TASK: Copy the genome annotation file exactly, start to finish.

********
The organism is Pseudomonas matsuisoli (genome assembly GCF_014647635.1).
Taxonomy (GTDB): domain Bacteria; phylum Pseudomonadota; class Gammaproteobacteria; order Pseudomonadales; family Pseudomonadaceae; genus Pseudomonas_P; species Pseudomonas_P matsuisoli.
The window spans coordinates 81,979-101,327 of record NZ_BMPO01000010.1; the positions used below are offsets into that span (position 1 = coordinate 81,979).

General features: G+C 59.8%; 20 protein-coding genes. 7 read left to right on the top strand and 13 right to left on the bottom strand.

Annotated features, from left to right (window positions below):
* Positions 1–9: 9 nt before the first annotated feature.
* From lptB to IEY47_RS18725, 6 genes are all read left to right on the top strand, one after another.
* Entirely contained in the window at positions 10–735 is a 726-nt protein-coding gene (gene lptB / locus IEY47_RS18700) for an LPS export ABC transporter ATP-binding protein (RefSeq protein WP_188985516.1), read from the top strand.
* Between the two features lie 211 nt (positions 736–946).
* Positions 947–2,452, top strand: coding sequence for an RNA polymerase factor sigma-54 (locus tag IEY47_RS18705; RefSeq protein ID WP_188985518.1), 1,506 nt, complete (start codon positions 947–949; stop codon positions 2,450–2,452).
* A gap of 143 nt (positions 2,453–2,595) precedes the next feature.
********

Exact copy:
The organism is Pseudomonas matsuisoli (genome assembly GCF_014647635.1).
Taxonomy (GTDB): domain Bacteria; phylum Pseudomonadota; class Gammaproteobacteria; order Pseudomonadales; family Pseudomonadaceae; genus Pseudomonas_P; species Pseudomonas_P matsuisoli.
The window spans coordinates 81,979-101,327 of record NZ_BMPO01000010.1; the positions used below are offsets into that span (position 1 = coordinate 81,979).

General features: G+C 59.8%; 20 protein-coding genes. 7 read left to right on the top strand and 13 right to left on the bottom strand.

Annotated features, from left to right (window positions below):
* Positions 1–9: 9 nt before the first annotated feature.
* From lptB to IEY47_RS18725, 6 genes are all read left to right on the top strand, one after another.
* Entirely contained in the window at positions 10–735 is a 726-nt protein-coding gene (gene lptB / locus IEY47_RS18700) for an LPS export ABC transporter ATP-binding protein (RefSeq protein WP_188985516.1), read from the top strand.
* Between the two features lie 211 nt (positions 736–946).
* Positions 947–2,452, top strand: coding sequence for an RNA polymerase factor sigma-54 (locus tag IEY47_RS18705; RefSeq protein ID WP_188985518.1), 1,506 nt, complete (start codon positions 947–949; stop codon positions 2,450–2,452).
* A gap of 143 nt (positions 2,453–2,595) precedes the next feature.